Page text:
Become an Actor
Quite often, I hear people say that they have a lot of difficulty when writing dialogue. Here are some tips for improving dialogue and making it a snap to write:
1) Know the character you have established.
- Is your character male or female?
- In what time period is your setting?
- Is your character laid back or a Type A personality who’s always jittery?
- What is your character’s purpose in the story?
2) Assuming you know the above facts about your character, they can only speak one way.
- Write a line of dialogue.
- Then stand in front of a mirror and become an actor.
- Put yourself in that character’s mind.
- Be the character.
- Speak the line.
- Gesture when you speak.
- Use facial gestures.
- Try speaking the dialogue in difference accents or drawls.
- You already know the basics of your character and the particular scenes, so you won’t find too many ways he or she can speak.
3) As you speak, try changing the words of the sentence of dialogue.
- Try saying the same thing in a different way.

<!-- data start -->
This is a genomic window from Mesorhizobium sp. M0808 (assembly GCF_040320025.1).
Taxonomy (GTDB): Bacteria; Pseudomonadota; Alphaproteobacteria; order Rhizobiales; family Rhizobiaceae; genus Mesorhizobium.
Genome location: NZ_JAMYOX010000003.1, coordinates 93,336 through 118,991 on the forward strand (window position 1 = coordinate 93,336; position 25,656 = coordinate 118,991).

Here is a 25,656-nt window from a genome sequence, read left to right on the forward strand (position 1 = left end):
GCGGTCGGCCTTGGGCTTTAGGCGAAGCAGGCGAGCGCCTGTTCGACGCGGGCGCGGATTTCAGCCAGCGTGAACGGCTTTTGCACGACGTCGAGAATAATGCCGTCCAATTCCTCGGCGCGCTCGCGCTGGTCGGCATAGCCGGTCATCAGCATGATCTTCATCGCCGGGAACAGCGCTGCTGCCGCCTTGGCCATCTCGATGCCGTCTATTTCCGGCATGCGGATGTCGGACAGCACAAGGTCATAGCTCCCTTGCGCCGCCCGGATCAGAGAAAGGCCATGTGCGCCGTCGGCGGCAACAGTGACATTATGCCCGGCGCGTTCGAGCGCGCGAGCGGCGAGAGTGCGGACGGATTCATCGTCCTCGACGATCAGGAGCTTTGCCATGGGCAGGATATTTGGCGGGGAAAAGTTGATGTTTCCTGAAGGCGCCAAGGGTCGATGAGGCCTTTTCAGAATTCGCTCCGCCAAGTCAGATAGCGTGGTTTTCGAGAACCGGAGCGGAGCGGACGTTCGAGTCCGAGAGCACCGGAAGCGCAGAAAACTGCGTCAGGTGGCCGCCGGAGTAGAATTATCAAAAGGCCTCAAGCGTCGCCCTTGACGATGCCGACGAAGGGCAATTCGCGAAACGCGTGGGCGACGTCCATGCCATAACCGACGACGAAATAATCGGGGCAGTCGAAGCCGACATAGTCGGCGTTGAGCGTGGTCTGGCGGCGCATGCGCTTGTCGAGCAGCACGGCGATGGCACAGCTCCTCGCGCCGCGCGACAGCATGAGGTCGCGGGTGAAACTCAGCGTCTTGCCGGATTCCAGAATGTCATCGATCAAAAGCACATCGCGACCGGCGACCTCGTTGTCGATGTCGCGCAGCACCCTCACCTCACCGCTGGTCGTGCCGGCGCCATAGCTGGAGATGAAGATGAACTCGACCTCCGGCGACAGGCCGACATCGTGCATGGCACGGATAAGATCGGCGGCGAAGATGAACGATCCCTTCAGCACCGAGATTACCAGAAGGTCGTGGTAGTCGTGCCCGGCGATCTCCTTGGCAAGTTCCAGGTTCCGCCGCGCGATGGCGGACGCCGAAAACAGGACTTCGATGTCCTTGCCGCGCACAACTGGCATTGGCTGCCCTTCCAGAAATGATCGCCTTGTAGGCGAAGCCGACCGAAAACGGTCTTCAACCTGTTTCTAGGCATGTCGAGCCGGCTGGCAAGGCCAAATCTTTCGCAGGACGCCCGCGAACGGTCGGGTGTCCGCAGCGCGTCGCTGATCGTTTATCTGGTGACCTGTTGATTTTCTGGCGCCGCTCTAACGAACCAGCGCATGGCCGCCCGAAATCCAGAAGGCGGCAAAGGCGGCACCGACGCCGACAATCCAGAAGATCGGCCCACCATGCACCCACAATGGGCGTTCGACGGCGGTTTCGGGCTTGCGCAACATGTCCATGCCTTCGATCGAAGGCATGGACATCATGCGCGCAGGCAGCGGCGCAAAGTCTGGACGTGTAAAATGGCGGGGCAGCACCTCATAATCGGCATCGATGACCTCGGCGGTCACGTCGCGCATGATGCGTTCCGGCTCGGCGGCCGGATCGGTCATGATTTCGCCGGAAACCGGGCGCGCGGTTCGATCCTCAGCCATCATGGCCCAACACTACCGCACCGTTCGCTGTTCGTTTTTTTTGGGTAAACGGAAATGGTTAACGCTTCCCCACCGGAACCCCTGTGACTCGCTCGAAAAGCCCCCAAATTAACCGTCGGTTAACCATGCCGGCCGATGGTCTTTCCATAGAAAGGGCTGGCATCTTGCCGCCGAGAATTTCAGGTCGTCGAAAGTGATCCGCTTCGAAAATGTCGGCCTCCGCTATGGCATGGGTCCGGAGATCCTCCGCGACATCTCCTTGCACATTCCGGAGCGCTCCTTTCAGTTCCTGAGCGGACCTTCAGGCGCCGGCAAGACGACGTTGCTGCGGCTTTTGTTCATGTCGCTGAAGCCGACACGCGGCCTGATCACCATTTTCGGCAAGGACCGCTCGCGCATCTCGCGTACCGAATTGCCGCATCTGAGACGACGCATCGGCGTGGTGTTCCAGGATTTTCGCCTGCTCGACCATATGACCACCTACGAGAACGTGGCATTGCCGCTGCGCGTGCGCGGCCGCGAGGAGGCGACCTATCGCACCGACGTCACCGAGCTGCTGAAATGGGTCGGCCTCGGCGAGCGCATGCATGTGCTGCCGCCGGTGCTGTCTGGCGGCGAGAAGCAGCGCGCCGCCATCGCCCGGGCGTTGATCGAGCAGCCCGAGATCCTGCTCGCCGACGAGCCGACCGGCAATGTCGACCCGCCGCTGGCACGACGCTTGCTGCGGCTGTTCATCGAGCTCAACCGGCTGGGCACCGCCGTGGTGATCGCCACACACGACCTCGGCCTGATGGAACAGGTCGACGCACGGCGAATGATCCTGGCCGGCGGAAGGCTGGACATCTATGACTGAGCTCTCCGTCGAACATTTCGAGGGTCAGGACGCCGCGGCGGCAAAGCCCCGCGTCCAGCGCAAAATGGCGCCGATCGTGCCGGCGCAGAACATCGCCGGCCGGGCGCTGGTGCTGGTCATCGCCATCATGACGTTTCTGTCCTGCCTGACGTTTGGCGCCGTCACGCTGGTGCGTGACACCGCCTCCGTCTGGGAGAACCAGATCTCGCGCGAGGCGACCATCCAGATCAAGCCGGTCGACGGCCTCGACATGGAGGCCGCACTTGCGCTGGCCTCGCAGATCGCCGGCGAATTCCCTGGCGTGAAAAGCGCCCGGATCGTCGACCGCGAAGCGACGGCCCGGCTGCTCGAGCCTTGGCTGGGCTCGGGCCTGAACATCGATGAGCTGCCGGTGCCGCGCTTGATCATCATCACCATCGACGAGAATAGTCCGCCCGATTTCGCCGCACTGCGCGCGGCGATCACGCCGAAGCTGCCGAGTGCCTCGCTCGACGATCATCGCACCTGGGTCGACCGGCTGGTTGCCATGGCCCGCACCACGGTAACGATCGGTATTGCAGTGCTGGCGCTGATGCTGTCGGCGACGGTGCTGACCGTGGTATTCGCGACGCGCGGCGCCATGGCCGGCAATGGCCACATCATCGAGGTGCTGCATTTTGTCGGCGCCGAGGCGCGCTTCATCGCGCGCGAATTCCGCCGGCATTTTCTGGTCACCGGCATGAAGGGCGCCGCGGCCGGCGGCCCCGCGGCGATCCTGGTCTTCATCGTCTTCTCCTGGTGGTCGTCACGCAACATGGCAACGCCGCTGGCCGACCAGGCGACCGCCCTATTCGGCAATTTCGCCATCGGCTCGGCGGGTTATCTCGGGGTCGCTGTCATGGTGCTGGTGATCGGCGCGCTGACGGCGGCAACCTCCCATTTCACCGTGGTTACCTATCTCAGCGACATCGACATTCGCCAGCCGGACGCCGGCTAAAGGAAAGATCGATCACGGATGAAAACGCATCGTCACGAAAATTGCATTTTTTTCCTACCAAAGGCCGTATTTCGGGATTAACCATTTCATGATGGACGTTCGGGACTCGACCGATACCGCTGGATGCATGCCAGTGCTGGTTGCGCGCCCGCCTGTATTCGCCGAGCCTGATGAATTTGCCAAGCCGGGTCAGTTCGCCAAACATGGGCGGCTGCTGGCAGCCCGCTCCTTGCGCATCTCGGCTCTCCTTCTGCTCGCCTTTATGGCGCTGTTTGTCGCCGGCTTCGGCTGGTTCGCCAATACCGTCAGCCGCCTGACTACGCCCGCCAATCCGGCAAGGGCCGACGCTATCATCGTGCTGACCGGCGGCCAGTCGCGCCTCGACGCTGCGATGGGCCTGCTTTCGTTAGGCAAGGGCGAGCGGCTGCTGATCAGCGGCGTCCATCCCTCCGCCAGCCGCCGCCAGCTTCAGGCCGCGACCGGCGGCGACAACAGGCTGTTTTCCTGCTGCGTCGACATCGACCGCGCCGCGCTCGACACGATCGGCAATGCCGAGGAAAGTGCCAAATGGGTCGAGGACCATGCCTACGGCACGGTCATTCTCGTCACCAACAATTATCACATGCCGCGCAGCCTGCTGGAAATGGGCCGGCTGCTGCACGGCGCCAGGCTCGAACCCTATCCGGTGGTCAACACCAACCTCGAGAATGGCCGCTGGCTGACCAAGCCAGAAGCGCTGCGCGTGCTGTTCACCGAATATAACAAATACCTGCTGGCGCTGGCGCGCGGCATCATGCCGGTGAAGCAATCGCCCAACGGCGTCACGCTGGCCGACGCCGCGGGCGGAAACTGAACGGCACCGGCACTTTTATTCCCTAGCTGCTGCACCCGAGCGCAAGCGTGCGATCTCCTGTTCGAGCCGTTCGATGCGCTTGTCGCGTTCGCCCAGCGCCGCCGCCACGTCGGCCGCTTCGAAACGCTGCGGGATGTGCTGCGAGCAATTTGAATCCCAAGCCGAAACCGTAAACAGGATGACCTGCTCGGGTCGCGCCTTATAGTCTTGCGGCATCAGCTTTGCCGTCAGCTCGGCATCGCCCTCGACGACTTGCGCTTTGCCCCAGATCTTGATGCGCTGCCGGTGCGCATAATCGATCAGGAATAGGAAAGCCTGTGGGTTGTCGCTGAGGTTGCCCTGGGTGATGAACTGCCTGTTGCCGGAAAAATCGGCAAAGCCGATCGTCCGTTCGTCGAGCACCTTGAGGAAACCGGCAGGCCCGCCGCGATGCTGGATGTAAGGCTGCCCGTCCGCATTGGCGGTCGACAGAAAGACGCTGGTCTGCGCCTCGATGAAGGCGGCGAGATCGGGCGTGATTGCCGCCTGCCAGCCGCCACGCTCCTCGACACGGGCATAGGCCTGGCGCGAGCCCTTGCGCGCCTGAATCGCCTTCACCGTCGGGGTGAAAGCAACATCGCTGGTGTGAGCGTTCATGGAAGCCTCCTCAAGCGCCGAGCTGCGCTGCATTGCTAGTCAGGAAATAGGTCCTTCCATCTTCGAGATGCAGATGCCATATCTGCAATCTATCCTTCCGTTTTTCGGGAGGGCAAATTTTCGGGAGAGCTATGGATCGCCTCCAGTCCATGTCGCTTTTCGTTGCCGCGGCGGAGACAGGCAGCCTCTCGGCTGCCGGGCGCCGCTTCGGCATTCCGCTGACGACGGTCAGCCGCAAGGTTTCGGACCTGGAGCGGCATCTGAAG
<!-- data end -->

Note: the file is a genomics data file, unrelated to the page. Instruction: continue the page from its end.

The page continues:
4) Act out the characters parts.
- Be one or more characters interchangeably.
- Interact and speak the lines of each.
- Your mind will automatically “round out” what is needed.
- You may decide instead of a character with stilted language, he or she becomes relaxed and easy going.
- Each state of mind produces different ways of speaking.
You may find that your character also changes in personality. Be careful here. If you’ve completed your story and then change a character’s mannerisms, which may affect personality, you may need to make a sweep through the entire story to bring that character in line with the new image you’ve created. But if that’s what it takes to make your story hum, you do it.
Chances are, you won’t make sweeping changes with this technique unless they are needed. You will simply find new ways to put some zing into the dialogue.
Please visit Mary Deal’s website for more wonderful articles like this one: Write Any Genre.